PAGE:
SIA’s Women in Security Forum is an initiative to support the participation of women in the security field through programs, networking and professional growth events and thought leadership opportunities. The group – open to all SIA members – works to promote, recruit and cultivate the leadership of women for a more inclusive and diversified industry.
SIA spoke with two members of the Women in Security Forum – Mary Beth Shaughnessy, event director at ISC Security Events, and Trish Moubayed, sales director for ISC Events/Security Portfolio – about their experience in the security industry, working together and how women can support one another in the industry and the workplace.
Where did your paths first cross?
Trish Moubayed: We met 23 years ago at International Meeting Services (IMS). Mary Beth was working there two days a week, and the company was looking to hire another part-time employee. A mutual friend suggested to me this was a great opportunity. Turns out we both had kids the same age, and I was looking to work three days a week, so we were able to not only job share, but also share a full-time sitter.
What has changed about your roles over time?
Mary Beth Shaughnessy: We both worked part-time during our 11-year tenure at IMS. The company moved to New York City (and we didn’t want to commute over an hour), so we both left, and Trish began working full time at Reed Exhibitions since the kids were now in high school. She suggested I look into working at Reed, as she knew we both worked well together, and I discovered it was a company that had a flexible work environment that would allow me to work part time, as I wasn’t ready to go back to full time yet. It wasn’t long after that that we were both working on the same team – ISC Events – together again! We both started our careers working part time in sales and have now moved up to show management, working full time and tasked with putting on the largest physical security event in North America.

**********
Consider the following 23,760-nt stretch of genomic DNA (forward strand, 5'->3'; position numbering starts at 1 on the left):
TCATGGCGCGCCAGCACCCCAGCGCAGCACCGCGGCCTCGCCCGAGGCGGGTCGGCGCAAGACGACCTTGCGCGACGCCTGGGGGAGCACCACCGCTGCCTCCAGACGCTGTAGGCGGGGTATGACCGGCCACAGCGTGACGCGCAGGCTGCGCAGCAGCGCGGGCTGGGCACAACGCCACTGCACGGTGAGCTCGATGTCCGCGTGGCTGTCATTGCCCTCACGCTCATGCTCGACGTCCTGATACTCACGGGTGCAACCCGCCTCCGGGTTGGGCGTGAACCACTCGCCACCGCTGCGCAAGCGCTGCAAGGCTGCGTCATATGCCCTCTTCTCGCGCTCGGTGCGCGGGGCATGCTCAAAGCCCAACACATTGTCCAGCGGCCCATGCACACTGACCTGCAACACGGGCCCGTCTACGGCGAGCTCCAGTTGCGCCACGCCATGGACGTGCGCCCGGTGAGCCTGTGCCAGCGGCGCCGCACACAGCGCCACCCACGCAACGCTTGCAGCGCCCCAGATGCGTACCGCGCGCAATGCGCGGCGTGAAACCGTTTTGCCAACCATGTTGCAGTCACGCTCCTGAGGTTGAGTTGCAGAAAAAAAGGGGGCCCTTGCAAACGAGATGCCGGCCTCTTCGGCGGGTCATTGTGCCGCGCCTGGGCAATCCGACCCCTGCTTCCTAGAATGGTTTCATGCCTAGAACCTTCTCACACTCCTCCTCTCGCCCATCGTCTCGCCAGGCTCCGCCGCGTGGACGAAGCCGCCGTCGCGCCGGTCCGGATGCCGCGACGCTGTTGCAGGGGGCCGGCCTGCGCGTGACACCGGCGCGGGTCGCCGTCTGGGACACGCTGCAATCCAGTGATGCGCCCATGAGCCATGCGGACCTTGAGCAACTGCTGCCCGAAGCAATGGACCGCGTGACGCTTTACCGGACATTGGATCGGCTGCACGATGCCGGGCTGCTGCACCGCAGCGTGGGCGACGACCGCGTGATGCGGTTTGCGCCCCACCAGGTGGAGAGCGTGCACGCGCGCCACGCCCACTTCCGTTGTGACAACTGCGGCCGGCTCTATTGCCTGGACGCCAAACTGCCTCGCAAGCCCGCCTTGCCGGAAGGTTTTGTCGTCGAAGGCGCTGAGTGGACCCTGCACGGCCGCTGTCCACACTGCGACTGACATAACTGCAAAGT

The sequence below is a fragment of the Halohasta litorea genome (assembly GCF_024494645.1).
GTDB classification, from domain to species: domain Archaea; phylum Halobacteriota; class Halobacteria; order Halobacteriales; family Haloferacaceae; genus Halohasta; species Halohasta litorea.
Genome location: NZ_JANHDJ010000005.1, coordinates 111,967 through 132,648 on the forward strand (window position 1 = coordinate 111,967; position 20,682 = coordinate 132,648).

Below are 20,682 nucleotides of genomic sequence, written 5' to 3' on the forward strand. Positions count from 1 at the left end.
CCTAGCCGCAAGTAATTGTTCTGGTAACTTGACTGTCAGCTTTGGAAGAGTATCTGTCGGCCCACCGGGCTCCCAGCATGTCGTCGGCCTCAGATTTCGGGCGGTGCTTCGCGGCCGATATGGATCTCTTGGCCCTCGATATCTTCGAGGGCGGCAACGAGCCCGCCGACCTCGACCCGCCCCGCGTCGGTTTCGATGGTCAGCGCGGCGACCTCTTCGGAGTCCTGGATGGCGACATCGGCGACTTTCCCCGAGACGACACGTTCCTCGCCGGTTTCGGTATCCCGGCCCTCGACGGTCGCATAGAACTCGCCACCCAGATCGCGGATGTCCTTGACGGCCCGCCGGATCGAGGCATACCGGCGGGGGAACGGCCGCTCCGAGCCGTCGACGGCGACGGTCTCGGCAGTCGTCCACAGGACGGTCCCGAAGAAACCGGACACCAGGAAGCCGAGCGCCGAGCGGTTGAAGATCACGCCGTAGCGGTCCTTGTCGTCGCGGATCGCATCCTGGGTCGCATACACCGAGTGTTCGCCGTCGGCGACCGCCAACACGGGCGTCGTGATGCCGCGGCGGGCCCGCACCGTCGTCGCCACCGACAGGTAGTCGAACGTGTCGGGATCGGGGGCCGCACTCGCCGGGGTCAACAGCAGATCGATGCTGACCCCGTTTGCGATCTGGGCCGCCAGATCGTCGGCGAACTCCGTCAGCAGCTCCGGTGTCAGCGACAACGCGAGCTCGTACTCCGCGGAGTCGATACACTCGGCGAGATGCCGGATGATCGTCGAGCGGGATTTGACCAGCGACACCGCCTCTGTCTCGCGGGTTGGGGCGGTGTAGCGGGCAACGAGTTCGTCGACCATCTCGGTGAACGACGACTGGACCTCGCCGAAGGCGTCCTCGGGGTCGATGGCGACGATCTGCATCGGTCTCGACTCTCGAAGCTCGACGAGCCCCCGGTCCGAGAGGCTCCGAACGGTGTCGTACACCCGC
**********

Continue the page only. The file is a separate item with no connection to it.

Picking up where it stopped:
Please share some stories about how you have been able to support one another professionally and personally in the workplace?
TM: When we were at IMS, we worked in sales and had our own territories, so we were able to cover for each other on days we weren’t in the office. We also were able to switch days of the week we worked (due to kids conflicts), which made for a very flexible working environment. Many times, if we worked the same day our sitter would watch all four kids, who all became great friends!
MBS: Now that our kids are grown and we’re both on the ISC team, we collaborate with each other, as I manage the overall show logistics and Trish works on overseeing the exhibitors/sales. We work together seamlessly, support each other’s opinions and can basically read each other’s minds!
What advice would you give other women colleagues relative to supporting one another in the workplace?
MBS: At first, we found it difficult to return to the workforce with young kids; however, job and child care sharing proved to be our savior and was fun. Not only did Trish and I become great friends, but our kids did too. This can be a great solution for women looking into part-time work who have young children.
We currently work with many young mothers and women looking to return to the workforce and find that we’re able to mentor them in finding solutions for work/family balance, re-entry into the workforce and dealing with additional challenges they are facing. We reinforce that there are many more options today for moms returning to the workforce – such as flex time, work from home, on-site day care or conveniently located to the office and HR incentives (like tax benefits that help pay for day care) – and that it can be done.
TM: We stress it’s important to remember it’s a two-way street, and while we hope companies will be flexible to meet our needs, we must also be flexible to meet theirs. For example, if you have flex hours and a meeting comes up that you are required to attend, you may need to change your work schedule that week. It needs to be a win-win for both the company and the employee.
We share our “story” and promote job and child care sharing and relying on friends for a job recommendation. This is how we were able to have our careers and still maintain a great work/life balance.